Mystery Problem; Have Replaced Alternator, Upstream O2 Sensor, and Battery

chrysler
ptcruiser

#1

In the beginning of the year, my 2007 Ford Fusion was in the shop. My grandpa lent me his 2005 PT Cruiser Turbo convertible that only had 20,000 miles on it. Shocking, I know. He hardly ever drove it except on weekends to the golf course.
Any ways, I would drive it to school and the check engine light came on one night when I was running to the drug store. I just left my house and am turning left out of an intersection when my car stalls. Thankfully I am able to get it to go. (I have an automatic transmission)
This started happening often, even when driving on the highway, which was very scary. The radio would even turn off!
My grandpa was able to come take a look at it on the day where I was lucky enough to pull into a parking spot before the car just finally died. I had taken the car to a shop where they said it was the upstream oxygen sensor. I had them replace that. So my grandpa took the battery out of the car and we took it to an o’reillys (where we bought it) to have it tested. As its getting charged, my grandpa and I leave to grab dinner. We get a call that the battery just started leaking acid while it was charging! thankfully, it was just inside of its warranty. Yay! New battery! At least I can drive it to a different shop.
Well, they are having the darnedest time trying to figure out what’s going on. They first said the alternator. Then it wasn’t. It was the O2 sensor. Then it’s the alternator again. I was going nuts, because each day I’d call to check up on it and nobody knew what was happening. So finally they put in a new alternator and all is good.
Well, I just recently borrowed my grandpas car again after giving my car to my sister. I was leaving a friends house and the check engine light came on. I’m going about 10-15 miles and hour when the car starts jerking. I’m not going when I press the gas, but it seems to go when I let off the gas. I finally make it into a parking spot and turn the car off and back on again. The lights still on, but I’m not having the issue anymore. Sadly, on my way home the battery light comes on! I don’t know what to do with this car! HELP!


#2

Start with the fault codes, take the vehicle to a discount auto parts store and ask them to read the fault codes. You can read them yourself, cycle the ignition from off to run (do not start) 3 times. The third time leave the ignition in the run position and read the data displayed in the odometer display, write it down.


#3

If the battery light is coming on with the engine running, that is almost always a problem with the battery or alternator or there’s a wire that is shorting out somewhere. None of this would usually involve the O2 sensor. Did they explain why the reason they replaced the O2 sensor or sometimes continue to think the problem is the O2 sensor? B/c the symptom isn’t consistent with a typical O2 sensor problem.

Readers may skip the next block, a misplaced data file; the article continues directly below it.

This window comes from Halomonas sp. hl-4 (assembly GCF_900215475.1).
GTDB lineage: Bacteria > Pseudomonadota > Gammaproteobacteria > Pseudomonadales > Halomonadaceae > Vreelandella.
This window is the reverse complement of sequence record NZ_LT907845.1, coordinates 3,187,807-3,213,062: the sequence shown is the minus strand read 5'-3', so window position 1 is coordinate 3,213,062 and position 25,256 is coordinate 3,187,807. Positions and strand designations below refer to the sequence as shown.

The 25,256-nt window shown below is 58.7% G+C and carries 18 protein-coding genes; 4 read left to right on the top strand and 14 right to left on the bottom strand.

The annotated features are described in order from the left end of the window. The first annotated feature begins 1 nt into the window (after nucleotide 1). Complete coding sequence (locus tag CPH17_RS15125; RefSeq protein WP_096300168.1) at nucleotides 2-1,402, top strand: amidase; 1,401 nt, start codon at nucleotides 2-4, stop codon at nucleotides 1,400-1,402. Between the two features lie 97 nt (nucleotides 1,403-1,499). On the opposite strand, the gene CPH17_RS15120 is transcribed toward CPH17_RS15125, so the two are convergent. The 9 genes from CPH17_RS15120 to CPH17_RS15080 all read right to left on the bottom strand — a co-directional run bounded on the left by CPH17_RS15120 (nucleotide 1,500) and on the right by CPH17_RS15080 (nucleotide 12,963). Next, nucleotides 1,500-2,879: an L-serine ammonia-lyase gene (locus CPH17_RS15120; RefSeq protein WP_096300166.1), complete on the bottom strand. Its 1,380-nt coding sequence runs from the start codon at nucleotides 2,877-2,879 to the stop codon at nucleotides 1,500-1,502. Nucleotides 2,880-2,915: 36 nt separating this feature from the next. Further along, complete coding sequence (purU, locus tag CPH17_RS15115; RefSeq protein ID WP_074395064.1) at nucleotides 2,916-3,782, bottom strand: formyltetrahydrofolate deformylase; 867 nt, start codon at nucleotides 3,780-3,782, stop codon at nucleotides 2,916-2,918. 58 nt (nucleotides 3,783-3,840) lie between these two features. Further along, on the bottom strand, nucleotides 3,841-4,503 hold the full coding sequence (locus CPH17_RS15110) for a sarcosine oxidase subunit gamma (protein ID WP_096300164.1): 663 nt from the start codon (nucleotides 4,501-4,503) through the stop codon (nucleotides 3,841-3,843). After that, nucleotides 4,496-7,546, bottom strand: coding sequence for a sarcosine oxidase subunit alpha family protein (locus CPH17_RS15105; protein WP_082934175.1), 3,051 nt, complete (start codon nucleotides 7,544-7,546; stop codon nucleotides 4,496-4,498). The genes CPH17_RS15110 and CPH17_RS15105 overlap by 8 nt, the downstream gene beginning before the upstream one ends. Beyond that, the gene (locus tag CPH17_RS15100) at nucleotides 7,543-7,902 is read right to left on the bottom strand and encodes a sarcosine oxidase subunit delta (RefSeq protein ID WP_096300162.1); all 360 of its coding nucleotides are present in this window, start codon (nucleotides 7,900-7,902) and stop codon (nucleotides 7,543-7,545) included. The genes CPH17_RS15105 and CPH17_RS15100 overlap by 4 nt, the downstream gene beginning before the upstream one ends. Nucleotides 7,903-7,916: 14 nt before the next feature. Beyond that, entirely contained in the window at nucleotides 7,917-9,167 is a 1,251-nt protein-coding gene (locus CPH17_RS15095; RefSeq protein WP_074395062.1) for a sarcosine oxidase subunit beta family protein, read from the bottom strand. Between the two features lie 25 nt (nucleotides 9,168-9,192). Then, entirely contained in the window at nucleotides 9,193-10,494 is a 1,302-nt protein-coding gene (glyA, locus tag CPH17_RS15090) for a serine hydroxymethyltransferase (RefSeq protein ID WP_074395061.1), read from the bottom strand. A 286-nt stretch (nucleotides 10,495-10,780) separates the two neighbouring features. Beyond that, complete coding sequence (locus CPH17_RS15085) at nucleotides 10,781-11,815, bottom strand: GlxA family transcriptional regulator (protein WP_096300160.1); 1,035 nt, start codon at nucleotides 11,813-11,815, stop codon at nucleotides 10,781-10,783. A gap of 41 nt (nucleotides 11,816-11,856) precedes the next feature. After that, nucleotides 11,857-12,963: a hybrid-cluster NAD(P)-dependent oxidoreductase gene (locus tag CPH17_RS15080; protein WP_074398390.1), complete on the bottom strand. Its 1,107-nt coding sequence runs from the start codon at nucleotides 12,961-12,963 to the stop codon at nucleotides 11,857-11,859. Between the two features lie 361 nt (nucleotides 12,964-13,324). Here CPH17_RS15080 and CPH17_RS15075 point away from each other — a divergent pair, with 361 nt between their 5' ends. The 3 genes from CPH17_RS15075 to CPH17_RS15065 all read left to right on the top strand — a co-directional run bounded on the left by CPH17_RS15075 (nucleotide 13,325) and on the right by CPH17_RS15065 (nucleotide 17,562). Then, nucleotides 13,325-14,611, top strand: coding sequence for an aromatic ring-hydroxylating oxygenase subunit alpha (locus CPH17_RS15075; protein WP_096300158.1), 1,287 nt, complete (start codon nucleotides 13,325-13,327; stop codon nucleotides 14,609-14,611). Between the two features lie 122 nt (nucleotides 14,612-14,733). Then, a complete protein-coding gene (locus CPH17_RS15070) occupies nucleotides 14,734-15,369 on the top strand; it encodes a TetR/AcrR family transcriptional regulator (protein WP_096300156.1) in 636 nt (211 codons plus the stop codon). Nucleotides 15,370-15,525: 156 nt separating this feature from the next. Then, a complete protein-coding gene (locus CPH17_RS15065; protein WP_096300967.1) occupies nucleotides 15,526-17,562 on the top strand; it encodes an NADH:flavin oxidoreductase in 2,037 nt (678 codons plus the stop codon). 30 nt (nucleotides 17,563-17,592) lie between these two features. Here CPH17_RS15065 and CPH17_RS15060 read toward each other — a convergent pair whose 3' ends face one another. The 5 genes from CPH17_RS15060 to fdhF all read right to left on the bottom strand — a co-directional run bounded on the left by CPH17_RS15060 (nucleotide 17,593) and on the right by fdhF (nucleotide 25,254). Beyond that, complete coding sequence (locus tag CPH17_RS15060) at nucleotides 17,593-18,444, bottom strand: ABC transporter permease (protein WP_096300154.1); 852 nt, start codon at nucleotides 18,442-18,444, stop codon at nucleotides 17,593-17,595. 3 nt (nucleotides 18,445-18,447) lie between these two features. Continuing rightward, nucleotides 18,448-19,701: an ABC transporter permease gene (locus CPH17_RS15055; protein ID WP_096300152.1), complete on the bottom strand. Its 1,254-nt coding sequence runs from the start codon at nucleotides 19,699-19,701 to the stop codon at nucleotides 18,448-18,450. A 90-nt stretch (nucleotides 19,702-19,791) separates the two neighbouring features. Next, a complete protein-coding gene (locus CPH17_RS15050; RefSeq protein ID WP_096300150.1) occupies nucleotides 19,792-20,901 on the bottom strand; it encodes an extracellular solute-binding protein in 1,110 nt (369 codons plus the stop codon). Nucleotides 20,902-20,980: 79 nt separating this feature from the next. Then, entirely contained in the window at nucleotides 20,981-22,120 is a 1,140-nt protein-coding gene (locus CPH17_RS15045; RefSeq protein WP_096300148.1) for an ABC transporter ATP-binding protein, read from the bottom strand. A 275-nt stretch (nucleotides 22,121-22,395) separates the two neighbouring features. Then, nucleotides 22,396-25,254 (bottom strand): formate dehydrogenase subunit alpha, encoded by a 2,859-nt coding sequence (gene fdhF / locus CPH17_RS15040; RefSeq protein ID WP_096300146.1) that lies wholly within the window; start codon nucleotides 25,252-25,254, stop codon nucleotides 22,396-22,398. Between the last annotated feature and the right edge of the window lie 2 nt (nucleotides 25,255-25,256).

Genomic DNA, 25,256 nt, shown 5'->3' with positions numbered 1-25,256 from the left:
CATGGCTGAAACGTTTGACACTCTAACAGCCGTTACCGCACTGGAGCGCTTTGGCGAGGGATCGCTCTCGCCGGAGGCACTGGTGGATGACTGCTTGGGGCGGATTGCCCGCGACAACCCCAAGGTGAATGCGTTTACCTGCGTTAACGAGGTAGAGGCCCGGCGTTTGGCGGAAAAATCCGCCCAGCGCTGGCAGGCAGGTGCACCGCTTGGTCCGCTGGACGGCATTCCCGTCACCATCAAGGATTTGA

Poster Nevada above is correct, the first step to solving this is the list of OBD II diagnostic codes. Then you’ll have some clues to what is happening. Besides the codes, I’d probably measure the battery voltage both when the engine is turned off, then again when the engine is running. If you have the equipment to do that and know how to do it safely, or can get your shop to do it for you, post the results here.


#4

I remember they had read the codes and it said the oxygen sensor was the problem so they replaced that. Then it was still having the issues and so my grandpa and I got a new battery under warranty. I took it to another place while still having the same problem and the battery wouldn’t charge at all so they replaced the alternator. I currently have it at a Chrysler dealership so let’s hope they can figure it out.
Side note: I dropped it off at lunch yesterday and still haven’t heard what’s wrong.


#5

It wouldn’t surprise me if the car originally needed a battery and alternator. When driven infrequently, the battery can self-discharge. If it gets low a lot, this can lead to premature failure. This also puts a big strain on the alternator having to charge up a significantly discharged battery time and again. The O2 sensor could be a real problem or it may have been a result of the marginal voltage when the battery and/or alternator started failing and the voltage got low. The computer might start doing a number of weird things if voltage starved. That may have been a red herring. Anyway, if the battery and alternator now check out OK, the next area to look is the wiring and connections to both to ensure that they are clean and tight. Again, low usage can lead to oxidation of the connections and high charging currents can cause marginal connections to fail over time…